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Web design resources: blogs & designer websites

14 years ago

I have two garden-related confessions to make today . . .

First - When I first arrived here at GardenWeb, a number of years ago, I was almost exclusively a plant nerd. I saw plants as individuals, in isolation from the garden as a whole, and most often of interest simply due to their flowers. Foliage? ho-hum . . . Overall landscape design? Huh?

I have learned a LOT by perusing these forums . . . this forum, the landscape design forum (though due to an odd mix of experienced, strong-personalitied folk along with beginners or non-gardeners, the discussion there is of mixed benefit - I tend pick & choose, more so than other forums . . .), and specialty plant forums such as trees, shrubs, clematis, confers, and perennials. Im not sure how much has translated into the actual appearance of my garden, though some of it must have, but I look at gardens differently now. Foliage and hardscape in particular are two parts of a well-made garden that I now try to consider when I plan my landscape along with how the garden fits into its surroundings as a whole. Several of those folks that I learned from in the early days have expanded their web presence or moved on to other areas of the web instead of GW. So, inspired by the discussion of gardening books we value, I thought it might be interest to share resources that we use or enjoy that are web-based in addition to GardenWeb.

Second - IÂm an addict of garden-related eye-candy. I recently bought a book (which I will be adding to the books thread) called 1000 Garden Ideas by Stafford Cliff, which is organized around themes, such as benches, fences, etc., and has a huge number of images and almost no text. With that in mind, IÂm going to try to organize more than one thread, each with a theme, such as overall design (this one); fences, trellises, and arbors; stonework, pavement, and mosaic; . . . thatÂs as far as IÂve gotten. While some of the sites arenÂt directly intended for garden use, I can see using their ideas for inspiration in my own garden. I'll just add links and let you peruse on your own, and will look forward to learning about some new resources myself.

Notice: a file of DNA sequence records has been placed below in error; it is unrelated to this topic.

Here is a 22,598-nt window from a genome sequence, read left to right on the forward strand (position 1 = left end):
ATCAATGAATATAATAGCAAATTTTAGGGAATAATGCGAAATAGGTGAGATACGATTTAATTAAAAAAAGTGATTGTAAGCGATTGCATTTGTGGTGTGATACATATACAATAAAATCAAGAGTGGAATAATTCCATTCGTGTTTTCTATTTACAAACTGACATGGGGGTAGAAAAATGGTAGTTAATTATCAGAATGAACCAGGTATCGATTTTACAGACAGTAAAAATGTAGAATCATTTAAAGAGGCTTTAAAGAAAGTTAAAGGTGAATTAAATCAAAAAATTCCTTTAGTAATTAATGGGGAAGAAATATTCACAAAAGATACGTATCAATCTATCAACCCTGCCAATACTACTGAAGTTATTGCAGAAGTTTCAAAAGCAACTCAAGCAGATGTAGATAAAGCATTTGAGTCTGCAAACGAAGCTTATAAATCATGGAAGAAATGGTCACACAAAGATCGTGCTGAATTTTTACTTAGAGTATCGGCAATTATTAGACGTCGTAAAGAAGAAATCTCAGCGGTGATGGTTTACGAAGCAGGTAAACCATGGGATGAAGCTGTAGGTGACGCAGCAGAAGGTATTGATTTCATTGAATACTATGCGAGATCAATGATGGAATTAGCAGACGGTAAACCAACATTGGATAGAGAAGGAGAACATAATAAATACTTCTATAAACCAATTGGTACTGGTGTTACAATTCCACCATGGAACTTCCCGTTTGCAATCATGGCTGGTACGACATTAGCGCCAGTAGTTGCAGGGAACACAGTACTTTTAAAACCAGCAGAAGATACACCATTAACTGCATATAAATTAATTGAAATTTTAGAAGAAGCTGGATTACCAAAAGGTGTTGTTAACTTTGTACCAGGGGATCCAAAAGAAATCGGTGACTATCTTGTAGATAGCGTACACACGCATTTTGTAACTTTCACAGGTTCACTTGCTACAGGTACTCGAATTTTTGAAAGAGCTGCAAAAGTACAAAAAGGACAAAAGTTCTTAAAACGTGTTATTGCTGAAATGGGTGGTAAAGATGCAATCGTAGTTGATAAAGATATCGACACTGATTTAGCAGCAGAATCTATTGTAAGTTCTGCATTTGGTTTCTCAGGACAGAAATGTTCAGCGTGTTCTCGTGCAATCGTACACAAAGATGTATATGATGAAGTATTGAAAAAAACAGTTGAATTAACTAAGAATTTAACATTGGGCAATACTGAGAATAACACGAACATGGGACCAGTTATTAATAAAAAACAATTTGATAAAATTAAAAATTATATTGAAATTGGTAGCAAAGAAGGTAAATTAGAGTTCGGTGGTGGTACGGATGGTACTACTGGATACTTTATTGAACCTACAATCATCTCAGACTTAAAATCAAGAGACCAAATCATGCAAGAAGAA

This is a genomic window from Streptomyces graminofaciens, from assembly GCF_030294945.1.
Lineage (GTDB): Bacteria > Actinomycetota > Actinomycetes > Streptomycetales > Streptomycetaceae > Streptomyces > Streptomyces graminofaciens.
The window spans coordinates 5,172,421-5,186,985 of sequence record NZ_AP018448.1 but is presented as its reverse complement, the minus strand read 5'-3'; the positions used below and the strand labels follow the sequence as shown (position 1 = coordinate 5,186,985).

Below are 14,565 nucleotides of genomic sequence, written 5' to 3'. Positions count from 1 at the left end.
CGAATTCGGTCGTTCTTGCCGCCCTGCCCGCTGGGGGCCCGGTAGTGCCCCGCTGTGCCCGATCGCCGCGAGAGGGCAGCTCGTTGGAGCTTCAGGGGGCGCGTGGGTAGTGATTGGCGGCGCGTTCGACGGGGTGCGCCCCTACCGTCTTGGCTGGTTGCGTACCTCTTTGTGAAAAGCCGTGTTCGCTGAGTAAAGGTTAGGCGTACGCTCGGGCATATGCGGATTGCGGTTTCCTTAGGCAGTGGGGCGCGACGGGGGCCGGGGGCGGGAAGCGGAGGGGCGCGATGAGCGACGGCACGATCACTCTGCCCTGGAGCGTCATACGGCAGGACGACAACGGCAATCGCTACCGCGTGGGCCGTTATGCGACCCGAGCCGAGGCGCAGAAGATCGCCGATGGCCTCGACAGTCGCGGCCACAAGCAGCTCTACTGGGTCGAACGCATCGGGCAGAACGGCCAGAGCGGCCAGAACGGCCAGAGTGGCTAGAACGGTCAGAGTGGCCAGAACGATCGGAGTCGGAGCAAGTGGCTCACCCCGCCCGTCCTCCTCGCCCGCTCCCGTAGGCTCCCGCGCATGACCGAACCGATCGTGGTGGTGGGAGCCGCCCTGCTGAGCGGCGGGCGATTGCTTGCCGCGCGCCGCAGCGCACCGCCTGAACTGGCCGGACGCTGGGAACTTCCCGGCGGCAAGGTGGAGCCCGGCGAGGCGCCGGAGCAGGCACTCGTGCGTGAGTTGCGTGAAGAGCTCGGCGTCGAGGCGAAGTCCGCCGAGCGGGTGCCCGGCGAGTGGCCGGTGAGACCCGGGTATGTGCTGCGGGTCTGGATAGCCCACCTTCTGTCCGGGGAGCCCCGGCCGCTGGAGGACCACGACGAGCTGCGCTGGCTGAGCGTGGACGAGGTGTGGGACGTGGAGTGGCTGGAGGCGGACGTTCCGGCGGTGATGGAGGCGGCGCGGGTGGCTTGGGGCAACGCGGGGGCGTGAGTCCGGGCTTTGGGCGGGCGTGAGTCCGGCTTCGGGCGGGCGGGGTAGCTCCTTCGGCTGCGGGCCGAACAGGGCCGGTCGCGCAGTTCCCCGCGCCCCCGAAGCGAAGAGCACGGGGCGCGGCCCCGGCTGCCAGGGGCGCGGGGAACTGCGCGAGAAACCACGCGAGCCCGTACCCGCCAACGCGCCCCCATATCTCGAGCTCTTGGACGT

So here are some of my favorite links related to overall design:

My absolute favorite is a blog written by Michelle Derviss, a designer who works just north of San Francisco. I like it because of the eye candy, and the easy links below each image to her larger portfolios of images, but even more because she often chooses a theme, such as a particular project, a garden tour, or a particular type of garden component (like paths or water in the the garden) and discusses and illustrates ideas. Always good food for thought.

http://deviantdeziner.blogspot.com/

I love the landscape design skills of this home gardener in Michigan, david5311 here on GW. Here is his photobucket page . . . what an inspiration!

http://smg.photobucket.com/albums/v475/david5311/?start=all

Here's a designer whose portfolio includes before images as well as after. I like the fact that it helps me see what can be done to add interest to a very basic suburban or urban space. http://keithdavitt.com/portfolio.php

This designer explains briefly what his considerations were for each image.

http://www.robsteinergardens.com/gardens_main.htm

Even though I live in a cold rural area in an old farm house and many of these designers work in warmer or suburban to urban settings, I can think about the design itself and can see using ideas from these gardens that are sited in quite different settings from my own. The designs don't necessarily suit my taste, but in each situation I can learn from the discussion and/or what I see in the images.

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